Studying the history of Black Americans specifically the Civil Rights Movement teaches you a lot about strategy. It’s like a long very complex game of chess but with actual lives at risk. Sometimes history books (textbooks in particular) can simplify things to the point where they lose context. Securing voting rights was not just about voting but about fair representation of the interests of the Black population. The Black population was the majority in some counties. Restricting voting rights limited Black influence over elected officials, laws, and other legal/political decisions. This helped to keep the White power structure in control while ensuring the continued subjugation of Black people.

There’s a trend throughout Black history of the rights and liberties of Black people being curtailed. Such was the case in 1964 when a judge passed a ruling which prohibited Black people from gathering in groups of three or more or being involved with 40 civil rights leaders who were considered unsavory.

At one point marchers were blocked in and prevented from leaving the area around Brown Chapel. This occurred after they gather to march in protest of the murder of Reverend James Webb. The group was confined within the area for 6 days until a small contingency managed to escape on the fourth day but were confronted by the sheriff’s deputies.

The Selma to Montgomery marches were the result of a chain of events rather than a pre-established plan. It began on January 22nd, 1965 with the Teachers March where 105 Black teachers from Selma planned to march to the Dallas County Courthouse to attempt to register to vote. The march had been organized by Rev. Frederick D Reese who was assaulted when he attempted to enter the building. The teachers made several attempts to enter the courthouse but were repelled by the sheriff. Though unsuccessful the teachers’ effort inspired other groups to organize marches.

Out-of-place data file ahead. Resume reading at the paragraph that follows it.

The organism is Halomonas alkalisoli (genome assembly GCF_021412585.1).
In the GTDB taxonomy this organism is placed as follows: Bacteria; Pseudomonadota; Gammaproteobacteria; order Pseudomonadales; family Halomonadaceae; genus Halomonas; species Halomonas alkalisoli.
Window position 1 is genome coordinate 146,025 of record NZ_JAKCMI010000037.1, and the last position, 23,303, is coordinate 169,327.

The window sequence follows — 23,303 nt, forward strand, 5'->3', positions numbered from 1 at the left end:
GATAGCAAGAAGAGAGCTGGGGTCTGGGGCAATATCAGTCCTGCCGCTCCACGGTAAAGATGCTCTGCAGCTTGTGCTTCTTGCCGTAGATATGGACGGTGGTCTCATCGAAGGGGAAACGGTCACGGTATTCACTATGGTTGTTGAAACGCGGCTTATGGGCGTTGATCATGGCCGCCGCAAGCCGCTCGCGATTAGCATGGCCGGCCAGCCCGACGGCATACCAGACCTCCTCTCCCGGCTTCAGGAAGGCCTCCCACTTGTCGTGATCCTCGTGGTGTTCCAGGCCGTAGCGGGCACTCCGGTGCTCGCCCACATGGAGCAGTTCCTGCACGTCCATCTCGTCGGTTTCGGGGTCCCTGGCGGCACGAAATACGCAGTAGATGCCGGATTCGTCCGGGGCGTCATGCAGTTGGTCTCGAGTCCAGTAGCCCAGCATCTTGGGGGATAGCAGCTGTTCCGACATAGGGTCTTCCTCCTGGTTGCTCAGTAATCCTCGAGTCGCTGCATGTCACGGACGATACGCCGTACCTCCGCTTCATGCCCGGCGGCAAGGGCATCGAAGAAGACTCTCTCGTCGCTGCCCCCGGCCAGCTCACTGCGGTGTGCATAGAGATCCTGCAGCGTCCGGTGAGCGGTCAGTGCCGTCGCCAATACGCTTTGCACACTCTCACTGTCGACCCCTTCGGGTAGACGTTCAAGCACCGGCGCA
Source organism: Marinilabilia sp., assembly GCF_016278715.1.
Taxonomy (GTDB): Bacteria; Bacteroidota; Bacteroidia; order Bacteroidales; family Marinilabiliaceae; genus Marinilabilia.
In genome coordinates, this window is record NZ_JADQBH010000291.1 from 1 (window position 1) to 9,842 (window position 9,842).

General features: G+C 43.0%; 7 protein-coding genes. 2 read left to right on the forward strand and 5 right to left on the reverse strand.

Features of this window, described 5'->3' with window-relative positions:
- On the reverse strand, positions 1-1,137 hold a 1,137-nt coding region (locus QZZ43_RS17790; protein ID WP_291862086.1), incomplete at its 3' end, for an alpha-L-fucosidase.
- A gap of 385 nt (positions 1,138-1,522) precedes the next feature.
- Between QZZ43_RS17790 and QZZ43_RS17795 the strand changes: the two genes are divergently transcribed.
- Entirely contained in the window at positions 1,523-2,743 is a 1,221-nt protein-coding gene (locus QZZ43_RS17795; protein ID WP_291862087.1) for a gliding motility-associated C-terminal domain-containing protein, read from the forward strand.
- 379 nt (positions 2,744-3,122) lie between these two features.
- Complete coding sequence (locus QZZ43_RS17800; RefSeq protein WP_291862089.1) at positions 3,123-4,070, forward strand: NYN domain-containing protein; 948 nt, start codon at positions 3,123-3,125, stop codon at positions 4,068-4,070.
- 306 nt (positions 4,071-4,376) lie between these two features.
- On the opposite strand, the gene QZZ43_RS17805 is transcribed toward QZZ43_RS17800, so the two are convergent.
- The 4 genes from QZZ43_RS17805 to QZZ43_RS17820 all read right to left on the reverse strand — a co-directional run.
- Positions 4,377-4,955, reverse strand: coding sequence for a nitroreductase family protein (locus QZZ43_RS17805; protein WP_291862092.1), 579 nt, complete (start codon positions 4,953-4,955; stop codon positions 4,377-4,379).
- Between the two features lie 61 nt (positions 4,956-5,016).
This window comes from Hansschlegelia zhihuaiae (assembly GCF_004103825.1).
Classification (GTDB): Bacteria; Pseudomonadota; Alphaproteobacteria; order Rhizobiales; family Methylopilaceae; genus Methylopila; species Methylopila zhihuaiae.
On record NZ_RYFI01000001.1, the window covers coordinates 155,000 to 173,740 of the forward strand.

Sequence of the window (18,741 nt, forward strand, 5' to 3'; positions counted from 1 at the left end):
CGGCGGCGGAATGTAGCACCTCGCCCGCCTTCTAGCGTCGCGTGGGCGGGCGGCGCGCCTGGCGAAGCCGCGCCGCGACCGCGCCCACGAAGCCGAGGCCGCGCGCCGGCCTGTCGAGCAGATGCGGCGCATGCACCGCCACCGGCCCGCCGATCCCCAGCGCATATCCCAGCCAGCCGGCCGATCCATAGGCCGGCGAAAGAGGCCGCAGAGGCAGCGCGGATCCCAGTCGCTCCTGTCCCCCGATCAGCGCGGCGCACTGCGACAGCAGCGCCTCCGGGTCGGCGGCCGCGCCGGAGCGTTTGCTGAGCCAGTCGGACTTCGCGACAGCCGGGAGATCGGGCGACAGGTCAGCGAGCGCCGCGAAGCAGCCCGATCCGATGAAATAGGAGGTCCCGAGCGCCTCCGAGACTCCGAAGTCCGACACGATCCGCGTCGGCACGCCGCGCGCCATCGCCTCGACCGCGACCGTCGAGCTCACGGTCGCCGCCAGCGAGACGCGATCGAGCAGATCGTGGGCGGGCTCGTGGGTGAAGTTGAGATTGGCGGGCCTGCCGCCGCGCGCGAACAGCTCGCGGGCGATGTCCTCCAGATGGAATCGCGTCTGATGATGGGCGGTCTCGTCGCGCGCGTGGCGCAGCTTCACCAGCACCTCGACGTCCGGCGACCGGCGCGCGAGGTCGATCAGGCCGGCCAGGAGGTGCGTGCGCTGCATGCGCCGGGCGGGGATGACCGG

Rev. James Orange a member of the SCLC organized a march for mostly students in nearby Perry County. This March also proved unsuccessful and Orange was held in a jail in Marion, Alabama. While under arrest a rumor that Orange would be lynched began to circulate. A meeting was held at a local church where 400 attendees gathered before continuing on a night march to Perry County Jail where Orange was being held.

Alabama State Troopers and onlookers blocked the path of the marchers and they were ordered to disperse. The march has been peaceful but the police began to attack not just the marchers but also members of the media who were present. Some marches were forced back into the church and held captive for 45 minutes. Others (which included Jimmie Lee Jackson) took shelter in nearby Mack’s Cafe. Despite not having a weapon Jackson was followed into the cafe by a State Trooper and was shot while trying to protect his mother and grandfather. He died a few days later from an infection and it was at his memorial service that James Bevel said what would become a call to march from Selma to Montgomery.

Just a few weeks later the first attempt to march took place with John Lewis and Hosea Williams leading 600 Marchers. They were violently pushed back and forced to retreat during what became known as Bloody Sunday. A court order issued the next day put additional marches on hold pending a hearing. That Tuesday, Dr. Martin Luther King, Jr. and many other clergy members as well as regular marchers again crossed the Edmund Pettus Bridge but halted at the other side to kneel and pray before turning around.

The murder of a White Minister that evening resulted in President Lyndon Johnson endorsing the march and submitting legislation for the Voting Rights Act of 1965. The president’s endorsement and the arrival of federal troops cleared a path for another march. This one finally proved successful and resulted in the marchers reaching the steps of the Alabama State Capitol.

Ancient Africa, Enslavement, & Civil War Museum

I appreciate the intent of telling the history of not just Black people in the Americas but also the history of Africa before the slave trade. The museum features three major exhibits. The first exhibit focuses on the history of Ancient Africa and in addition to a timeline uses wood carvings and paintings to help tell the story of the descendants of Africa. The second exhibit I didn’t get but it seemed to be a hall of heroes. The third exhibit was about the Civil War and the racial terror of lynching and the Ku Klux Klan. The experience begins with a brief introduction which I was fortunate to receive from the museum’s historian Sam Walker.